Friends, this is a “Special Holiday Edition,” bear with me at this edition is a little longer than most, I find that sometimes holidays can be challenging and wanted to address some of those challenges. Holiday months come with a mixed bag of emotions. For many, days like Valentine’s Day have no emotional significance, those people will simply ignore the day and go on. For others the day is filled with happy anticipation, and still others holidays like this are filled with overwhelming emotions. If you are in that last category, please know you are not alone. Our society does not talk about this enough, but often times holidays are emotional and depressing, but remember you are not alone. Whatever holiday it is that gives you grief, you are not alone. And the best part is that you can feel better, I hope this article helps guide you in that direction.
February has long been considered a month of love. At exactly the half way point, well for 3 out of 4 years anyway it is exactly the half way point, we celebrate Valentine’s Day. For that day, as with many other holidays, we will we celebrate the day with some of the significant people in our lives. I know it looks different this year, and I wish that were not the case, but life is what it is and Valentine’s Day, like so many other days looks different. Usually school children make really creative mailboxes and valentines for their classmates, parents frequently make purchases for their children, and many will treat their significant other by taking them out to eat, or bring them chocolates, flowers, and gifts. Awe…. what a nice day to celebrate love. But for some it’s not. What did you say? I said that for some Valentine’s Day is not the wonderful day full of love, hugs and kisses. For some, it’s a day of grief, sadness, and frustrations. Like Mother’s Day, Father’s Day, Christmas and birthdays, for some these holidays are overwhelming.
So many people are quietly suffering on days like this–days that society considers to be celebratory. Individuals who are grieving the death of someone do not easily embrace days like this. Likewise for those who are estranged from someone important to them. That may be a spouse, child, parent, or old friend. Whoever it is, it hurts. Holidays are often difficult days for individuals and yet, it is a holiday so there is pressure to fake happiness and not discuss grief with others. Let’s be real, no one really wants to be around a gloomy Gus on a holiday right? Wrong! When you have loss, you also have others that want to share in that journey with you, you are not alone. And you can feel better, it may be slow and it may take a while, but you can feel better.
“But I feel alone, Cindy, I feel alone.” I hear you, and so will the others around you. The reality is that when I say people care, people do. They may not know what to say or do, but they do care. But what can you do; what can you do to feel better? I am so glad you asked, because I do have some ideas for you. It is not enough to say “feel better”, frequently feeling better takes action. So here are some ideas for you when holidays like this arrive and are more than you can take emotionally:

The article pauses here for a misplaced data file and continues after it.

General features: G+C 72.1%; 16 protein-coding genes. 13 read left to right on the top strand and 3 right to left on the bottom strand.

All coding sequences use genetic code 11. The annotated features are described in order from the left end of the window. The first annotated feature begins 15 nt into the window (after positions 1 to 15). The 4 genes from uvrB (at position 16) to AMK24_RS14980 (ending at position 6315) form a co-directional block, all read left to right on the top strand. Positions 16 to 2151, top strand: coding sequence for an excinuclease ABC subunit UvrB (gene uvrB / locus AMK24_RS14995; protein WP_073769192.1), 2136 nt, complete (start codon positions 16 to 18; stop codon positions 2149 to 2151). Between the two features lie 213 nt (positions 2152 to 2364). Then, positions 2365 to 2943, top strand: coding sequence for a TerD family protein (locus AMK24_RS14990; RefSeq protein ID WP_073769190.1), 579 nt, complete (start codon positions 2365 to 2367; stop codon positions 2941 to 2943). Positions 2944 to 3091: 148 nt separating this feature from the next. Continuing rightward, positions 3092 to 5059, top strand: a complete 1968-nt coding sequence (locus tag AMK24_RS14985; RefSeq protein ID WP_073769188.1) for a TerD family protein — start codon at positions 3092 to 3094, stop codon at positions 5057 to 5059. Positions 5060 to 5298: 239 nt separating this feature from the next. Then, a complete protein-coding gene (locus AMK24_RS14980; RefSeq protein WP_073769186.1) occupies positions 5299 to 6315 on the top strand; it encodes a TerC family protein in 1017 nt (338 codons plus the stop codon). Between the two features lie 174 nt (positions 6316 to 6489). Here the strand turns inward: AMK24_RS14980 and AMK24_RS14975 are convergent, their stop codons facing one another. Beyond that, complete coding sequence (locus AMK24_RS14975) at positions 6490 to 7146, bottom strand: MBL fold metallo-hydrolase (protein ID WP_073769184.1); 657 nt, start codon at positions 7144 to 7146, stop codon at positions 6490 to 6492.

You matter! I matter! We all matter! Seriously, we all matter and that means we have to take care of ourselves. There are times in life when we feel unable to maintain self care, when we are too sad, too tired, too depressed, too overwhelmed, or too frustrated. Those are the times we call on others to help us. It is ok to ask for help, trust me, this one I know, I have asked many times. Sometimes it’s a friend over the phone from miles away, other times it’s a meal with my parents, or dinner with my husband, a drive with one of the kids, bending the ear of a colleague at work, or even the neighbor who doesn’t even know how significant it was that they listened to me talking about my dogs. It feels good to not feel alone, and I don’t have to tell you how alone I am, and I don’t have to talk to you about my intense grief or feeling of helplessness or failure. But if I start a conversation and I feel less alone, I begin, for that moment to feel better. And the next day I do the same thing and the next day and the next. Create a plan to take care of you. Use some of my ideas, add in some things that you do, but create a plan. Write it down, sometimes when life is a lot writing it down and having a checklist is helpful. As February winds to a close know that you are not alone, in a world full of people we do not have to be alone. Find joy in the day and in the month regardless of who you spend the holidays with and call someone and keep calling someone until someone listens. You are worth it, take care of you. Thank you for hanging out with me today!
If you are needing help, Intrust Healthcare is just a call away. We have worked with our communities for over 20 years and aim to be THE trusted leader in mental health across Kentucky. We offer a variety of counseling services, psychiatry & medication management, and case management services. Stay #SafeatHome with services using your phone, tablet or computer from ANYWHERE in Kentucky. Give us a call at 606-676-0638 and get connected with a clinician in your region today.
Cindy has spent her career of over 30 plus years in one role or another of the mental health and counseling world. She has worked in private practice and in schools settings. She holds a PhD in Exceptional Education with a concentration in Applied Behavior Analysis and a couple of other degrees in School and Human Services Counseling and Exceptional Education and currently works in public education full time and adjunct part-time at a nearby university. Cindy has spent her career working to help individuals, families, teachers, schools, and even communities better understand ways we can take better care of our kids. It is her hope to use this as a vehicle that will benefit all; but most especially our children – they are the future you know.